"the kingdom is not the child's responsibility"

The attempts in our church to select people for leadership (or develop a new leadership structure) have left me frustrated and disillusioned. I'm feeling that I shouldn't have gotten involved in church decision-making at all, and wondering if it even has anything to do with the real church, the body of Christ.

These thoughts reminded me of this journal entry from two years ago, especially the second part of it:

Once Jesus was asked by the Pharisees when the kingdom of God was coming, and he answered, "The kingdom of God is not coming with things that can be observed; nor will they say, 'Look, here it is!' or 'There it is!' For, in fact, the kingdom of God is among you." (Lk 17.20-21)

Yet, despite Jesus' words, Christians have often put forth their organizations as examples of the kingdom of God. "Come see, here it is!" This always ends in bitter disillusionment. We can certainly say "there it is" about our churches and other institutional communities, but with those words we also confess that these are not the kingdom of God.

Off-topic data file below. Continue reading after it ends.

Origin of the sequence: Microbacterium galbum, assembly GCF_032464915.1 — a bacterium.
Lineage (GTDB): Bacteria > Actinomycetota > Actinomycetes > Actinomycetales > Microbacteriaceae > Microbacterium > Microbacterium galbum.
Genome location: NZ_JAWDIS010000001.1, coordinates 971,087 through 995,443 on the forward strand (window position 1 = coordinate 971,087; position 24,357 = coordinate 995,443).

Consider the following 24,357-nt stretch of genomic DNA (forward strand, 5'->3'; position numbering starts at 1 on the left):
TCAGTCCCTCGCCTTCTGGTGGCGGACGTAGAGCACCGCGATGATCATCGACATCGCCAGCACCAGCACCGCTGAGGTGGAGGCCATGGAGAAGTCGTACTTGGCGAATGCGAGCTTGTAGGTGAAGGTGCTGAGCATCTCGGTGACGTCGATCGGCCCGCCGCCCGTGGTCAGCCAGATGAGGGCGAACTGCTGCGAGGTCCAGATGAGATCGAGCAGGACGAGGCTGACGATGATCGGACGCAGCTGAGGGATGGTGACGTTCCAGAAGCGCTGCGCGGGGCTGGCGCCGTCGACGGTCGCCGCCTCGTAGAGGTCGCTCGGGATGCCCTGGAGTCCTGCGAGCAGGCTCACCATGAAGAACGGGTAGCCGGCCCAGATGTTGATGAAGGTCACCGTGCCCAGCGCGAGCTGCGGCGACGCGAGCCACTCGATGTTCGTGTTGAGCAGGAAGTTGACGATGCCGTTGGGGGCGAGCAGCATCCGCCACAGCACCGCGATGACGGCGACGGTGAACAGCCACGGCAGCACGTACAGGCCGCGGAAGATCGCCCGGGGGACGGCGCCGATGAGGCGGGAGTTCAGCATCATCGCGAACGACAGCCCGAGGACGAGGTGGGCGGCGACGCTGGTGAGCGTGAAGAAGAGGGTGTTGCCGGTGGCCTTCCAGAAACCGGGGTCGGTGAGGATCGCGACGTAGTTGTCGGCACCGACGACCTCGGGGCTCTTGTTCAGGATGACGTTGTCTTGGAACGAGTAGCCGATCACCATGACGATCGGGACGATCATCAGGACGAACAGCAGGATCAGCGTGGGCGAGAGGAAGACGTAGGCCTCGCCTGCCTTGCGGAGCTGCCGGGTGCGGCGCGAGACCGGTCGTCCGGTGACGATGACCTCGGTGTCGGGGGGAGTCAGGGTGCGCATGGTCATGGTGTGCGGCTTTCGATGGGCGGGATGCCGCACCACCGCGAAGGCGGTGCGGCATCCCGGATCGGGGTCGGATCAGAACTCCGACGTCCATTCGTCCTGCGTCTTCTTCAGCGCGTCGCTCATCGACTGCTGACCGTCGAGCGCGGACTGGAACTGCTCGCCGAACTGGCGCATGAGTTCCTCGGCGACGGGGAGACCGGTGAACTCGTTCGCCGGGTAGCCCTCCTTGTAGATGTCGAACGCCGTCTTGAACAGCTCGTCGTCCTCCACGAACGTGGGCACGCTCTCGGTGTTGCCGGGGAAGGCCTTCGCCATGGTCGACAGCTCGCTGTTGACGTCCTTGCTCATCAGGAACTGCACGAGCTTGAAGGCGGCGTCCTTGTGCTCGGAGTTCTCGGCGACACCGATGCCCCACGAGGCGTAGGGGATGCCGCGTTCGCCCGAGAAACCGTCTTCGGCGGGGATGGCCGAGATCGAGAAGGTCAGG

Yet the kingdom of God is among us. Not easily outlined like our organizations, but it is there, mixed in like leaven, the relationships between its members not outlined in any authority structure or membership requirement, crossing all denominational borders, undefined—yet strong as the most passionate love.

Like the unseen, unorganized web of our friendships. The kingdom of God is an organic community like that, untamed like nature, sprouting life through every crack in the sidewalk.

Jesus called them to him, saying, "Let the children come to me, and do not hinder them; for to such belongs the kingdom of God. Truly, I say to you, whoever does not receive the kingdom of God like a child shall not enter it." (Lk 18.16-17)

A child does not receive the kingdom sitting in a conference room, making policy decisions. A child does not plan the ministry strategy of the kingdom. (The kingdom is not the child's responsibility.) A child receives the kingdom as a gift, enjoying the community given by the Father, never trying to take charge of it and manage it as we manage our institutions. "For we have one Father" and we are all his children.